Christine Guth’s Hokusai’s Great Wave: Biography of a Global Icon is a landmark in multidisciplinary scholarly sophistication. It examines the long and storied history of one Japanese artwork as it has circulated around the world being imagined, reimagined, and reimaged, thereby fusing the local and global across time. Methodologically, the book offers the field of art history dynamic intersecting modes of critical inquiry for revisiting questions of global flow and cultural... Full Review
January 3, 2017
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Miriam M. Basilio
New York: Routledge, 2013. 340 pp.; 20 color ills.; 51 b/w ills. Cloth $130.05 (9781409464815)
Miriam M. Basilio’s excellent monograph, Visual Propaganda, Exhibitions, and the Spanish Civil War, provides an in-depth study of images that were in visual circulation both during and immediately after the conflict that tore Spain apart. That Basilio concludes her work with a broad look at how different artists have engaged with historical memory through the interrogation of museums, archives, and testimony shows how the Spanish Civil War continues to influence the collective... Full Review
December 29, 2016
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Christina M. Anderson
New Haven: Yale University Press, 2015. 256 pp.; 40 color ills.; 15 b/w ills. Cloth $65.00 (9780300209686)
Art historians have long known Daniel Nijs (or Nys) as the merchant who arranged the sale of a large part of the collection of the dukes of Mantua to Charles I of England in the single “greatest art deal of the seventeenth century” (1). Although documents relating to the transaction were published long ago by Noel Sainsbury and Alessandro Luzio, Nijs himself has remained a fairly obscure figure. Based on a fresh examination of manuscript sources, Christina M. Anderson’s The Flemish... Full Review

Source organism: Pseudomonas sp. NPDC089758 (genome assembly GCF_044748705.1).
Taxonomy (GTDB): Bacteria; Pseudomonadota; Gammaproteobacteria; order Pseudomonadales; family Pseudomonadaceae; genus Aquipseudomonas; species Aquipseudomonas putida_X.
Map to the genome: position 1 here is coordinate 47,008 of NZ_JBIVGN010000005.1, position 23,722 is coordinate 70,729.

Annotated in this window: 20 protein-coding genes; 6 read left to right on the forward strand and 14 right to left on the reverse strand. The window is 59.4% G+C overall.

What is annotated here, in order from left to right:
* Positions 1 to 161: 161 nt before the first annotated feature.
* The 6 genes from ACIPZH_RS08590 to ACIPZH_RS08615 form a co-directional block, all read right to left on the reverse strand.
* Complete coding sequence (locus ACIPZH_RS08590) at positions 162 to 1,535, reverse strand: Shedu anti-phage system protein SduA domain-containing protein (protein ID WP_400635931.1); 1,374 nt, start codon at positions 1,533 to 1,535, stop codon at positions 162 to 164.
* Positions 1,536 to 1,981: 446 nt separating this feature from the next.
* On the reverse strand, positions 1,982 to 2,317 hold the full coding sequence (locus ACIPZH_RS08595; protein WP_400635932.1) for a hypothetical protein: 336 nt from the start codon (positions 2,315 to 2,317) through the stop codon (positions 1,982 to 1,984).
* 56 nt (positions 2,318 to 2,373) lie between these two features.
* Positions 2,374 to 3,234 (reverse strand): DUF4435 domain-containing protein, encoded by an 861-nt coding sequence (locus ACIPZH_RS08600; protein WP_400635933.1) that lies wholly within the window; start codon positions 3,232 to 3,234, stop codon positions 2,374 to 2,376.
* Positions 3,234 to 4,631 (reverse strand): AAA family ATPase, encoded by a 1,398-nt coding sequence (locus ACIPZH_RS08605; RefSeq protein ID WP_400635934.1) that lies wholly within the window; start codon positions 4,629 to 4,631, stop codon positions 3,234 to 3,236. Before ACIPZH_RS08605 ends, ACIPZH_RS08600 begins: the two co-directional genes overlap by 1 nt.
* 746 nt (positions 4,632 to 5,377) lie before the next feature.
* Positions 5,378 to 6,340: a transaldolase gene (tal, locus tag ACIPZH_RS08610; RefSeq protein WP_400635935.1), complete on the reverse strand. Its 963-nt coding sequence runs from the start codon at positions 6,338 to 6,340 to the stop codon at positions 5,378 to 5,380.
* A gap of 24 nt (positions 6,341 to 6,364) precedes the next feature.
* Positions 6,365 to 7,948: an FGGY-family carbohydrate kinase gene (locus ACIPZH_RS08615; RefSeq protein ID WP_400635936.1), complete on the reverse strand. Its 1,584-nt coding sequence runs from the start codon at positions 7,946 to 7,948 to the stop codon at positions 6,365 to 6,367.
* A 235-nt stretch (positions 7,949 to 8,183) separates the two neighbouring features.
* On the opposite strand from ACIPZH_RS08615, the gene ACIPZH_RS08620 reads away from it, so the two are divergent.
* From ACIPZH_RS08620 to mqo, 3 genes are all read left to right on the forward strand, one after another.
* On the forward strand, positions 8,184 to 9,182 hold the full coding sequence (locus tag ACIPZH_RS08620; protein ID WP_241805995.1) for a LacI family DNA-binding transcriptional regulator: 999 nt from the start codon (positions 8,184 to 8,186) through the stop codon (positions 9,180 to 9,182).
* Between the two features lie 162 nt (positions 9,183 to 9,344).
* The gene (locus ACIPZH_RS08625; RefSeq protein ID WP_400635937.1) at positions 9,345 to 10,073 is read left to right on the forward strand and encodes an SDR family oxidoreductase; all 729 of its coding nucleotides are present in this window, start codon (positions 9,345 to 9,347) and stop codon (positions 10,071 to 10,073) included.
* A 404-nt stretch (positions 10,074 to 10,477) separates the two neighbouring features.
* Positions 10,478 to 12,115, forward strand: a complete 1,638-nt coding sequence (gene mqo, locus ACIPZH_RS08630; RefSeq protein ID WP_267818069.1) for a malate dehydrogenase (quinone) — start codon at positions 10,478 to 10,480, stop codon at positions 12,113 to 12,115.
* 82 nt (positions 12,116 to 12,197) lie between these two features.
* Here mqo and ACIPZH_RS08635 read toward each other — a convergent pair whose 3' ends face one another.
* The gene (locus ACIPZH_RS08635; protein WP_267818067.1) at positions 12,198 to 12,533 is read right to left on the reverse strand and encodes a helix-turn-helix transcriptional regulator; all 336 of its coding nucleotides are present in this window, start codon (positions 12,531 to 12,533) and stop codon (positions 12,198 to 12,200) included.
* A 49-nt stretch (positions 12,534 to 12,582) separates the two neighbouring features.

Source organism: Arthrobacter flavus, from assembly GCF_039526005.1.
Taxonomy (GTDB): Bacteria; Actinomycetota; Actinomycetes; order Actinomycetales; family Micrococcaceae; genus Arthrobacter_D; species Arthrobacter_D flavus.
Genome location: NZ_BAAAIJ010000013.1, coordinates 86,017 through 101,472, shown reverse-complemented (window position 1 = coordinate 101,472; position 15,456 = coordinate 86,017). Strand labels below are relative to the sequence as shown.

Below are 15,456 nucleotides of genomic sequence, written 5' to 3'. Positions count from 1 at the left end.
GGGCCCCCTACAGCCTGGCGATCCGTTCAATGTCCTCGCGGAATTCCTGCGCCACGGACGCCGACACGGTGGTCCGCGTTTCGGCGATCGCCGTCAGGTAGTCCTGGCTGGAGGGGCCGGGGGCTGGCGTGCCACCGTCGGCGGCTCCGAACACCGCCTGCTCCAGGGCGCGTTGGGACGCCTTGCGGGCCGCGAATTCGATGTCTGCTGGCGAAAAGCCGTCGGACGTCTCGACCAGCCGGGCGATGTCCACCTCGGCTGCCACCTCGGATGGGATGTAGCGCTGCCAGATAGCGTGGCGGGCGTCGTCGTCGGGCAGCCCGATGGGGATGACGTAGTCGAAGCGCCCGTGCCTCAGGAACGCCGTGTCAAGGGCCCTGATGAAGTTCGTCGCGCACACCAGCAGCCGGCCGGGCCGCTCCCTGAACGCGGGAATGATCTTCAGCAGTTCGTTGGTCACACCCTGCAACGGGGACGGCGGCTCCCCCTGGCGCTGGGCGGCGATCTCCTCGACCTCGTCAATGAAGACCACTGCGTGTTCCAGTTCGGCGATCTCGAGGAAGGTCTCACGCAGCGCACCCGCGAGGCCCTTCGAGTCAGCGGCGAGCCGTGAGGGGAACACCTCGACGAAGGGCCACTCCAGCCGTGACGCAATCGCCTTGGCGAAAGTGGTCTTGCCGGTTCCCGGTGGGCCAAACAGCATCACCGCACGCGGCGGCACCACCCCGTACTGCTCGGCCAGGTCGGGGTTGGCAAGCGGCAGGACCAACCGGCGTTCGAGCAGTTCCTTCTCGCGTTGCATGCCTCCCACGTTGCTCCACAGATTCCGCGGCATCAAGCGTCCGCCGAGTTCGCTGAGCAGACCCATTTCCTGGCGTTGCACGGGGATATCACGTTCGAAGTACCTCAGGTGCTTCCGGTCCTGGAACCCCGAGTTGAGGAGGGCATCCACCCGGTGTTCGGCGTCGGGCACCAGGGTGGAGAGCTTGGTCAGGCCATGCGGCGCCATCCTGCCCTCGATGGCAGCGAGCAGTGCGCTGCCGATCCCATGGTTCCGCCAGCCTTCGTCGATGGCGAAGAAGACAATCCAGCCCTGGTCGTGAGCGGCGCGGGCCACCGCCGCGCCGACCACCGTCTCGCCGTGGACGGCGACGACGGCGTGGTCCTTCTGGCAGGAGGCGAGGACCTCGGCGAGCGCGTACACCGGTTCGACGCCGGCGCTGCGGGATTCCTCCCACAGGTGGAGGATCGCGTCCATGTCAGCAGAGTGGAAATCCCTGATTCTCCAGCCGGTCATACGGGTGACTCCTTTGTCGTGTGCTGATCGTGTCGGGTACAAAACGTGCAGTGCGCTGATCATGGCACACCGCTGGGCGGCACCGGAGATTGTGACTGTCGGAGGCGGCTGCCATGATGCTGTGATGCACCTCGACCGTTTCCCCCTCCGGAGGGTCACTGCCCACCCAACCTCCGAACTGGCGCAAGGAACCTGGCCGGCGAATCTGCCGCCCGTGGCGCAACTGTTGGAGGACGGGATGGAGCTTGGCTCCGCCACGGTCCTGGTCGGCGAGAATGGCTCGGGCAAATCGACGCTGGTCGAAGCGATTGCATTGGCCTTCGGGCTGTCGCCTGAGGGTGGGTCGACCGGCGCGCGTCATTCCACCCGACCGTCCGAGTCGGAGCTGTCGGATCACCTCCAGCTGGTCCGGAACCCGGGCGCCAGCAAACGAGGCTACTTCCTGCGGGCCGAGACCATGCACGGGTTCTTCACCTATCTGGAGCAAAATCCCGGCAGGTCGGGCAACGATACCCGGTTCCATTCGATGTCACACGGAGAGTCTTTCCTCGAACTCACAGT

December 28, 2016
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Alexa Sand
New York: Cambridge University Press, 2014. 423 pp.; 7 color ills.; 95 b/w ills. Cloth $125.00 (9781107032224)
Alexa Sand’s study of owner portraits in Francophone women’s devotional manuscripts, primarily from 1200 to 1350, presents a theoretically aware discussion of essential themes associated with illuminated Books of Hours: individual and family, public and private, space and time. Visual cues for devotion, defined as “striving for transformation through vision” (81), inspire Sand’s analysis of the spaces activated while performing prayer with self-reflexive images and texts. These devotional... Full Review
December 28, 2016
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Ian Berry and Michael Duncan, eds.
Exh. cat. Saratoga Springs, NY: The Frances Young Tang Teaching Museum and Art Gallery in association with DelMonico Books-Prestel, 2014. 254 pp. Cloth $49.95 (9783791352336)
Exhibition schedule: Frances Young Tang Teaching Museum and Art Gallery, Saratoga Springs, NY, January 19–July 29, 2014; Museum of Contemporary Art, Cleveland, June 6–September 14, 2014; Baker Museum, Naples, FL, September 27, 2014–January 4, 2015; Andy Warhol Museum, Pittsburgh, January 31–April 18, 2015; Pasadena Museum of California Art, Pasadena, June 14–November 11, 2015
Corita Kent is having a moment. Someday Is Now: The Art of Corita Kent, the 2013 exhibition organized by Skidmore College’s Frances Young Tang Teaching Museum and Art Gallery, was followed in 2015 by Corita Kent and the Language of Pop at Harvard Art Museums; Sister Corita’s Summer of Love at the Govett-Brewster Art Gallery in New Plymouth, New Zealand; and love is here to stay (and that’s enough): Prints by Sister Corita Kent at the University of San Diego’s... Full Review
December 22, 2016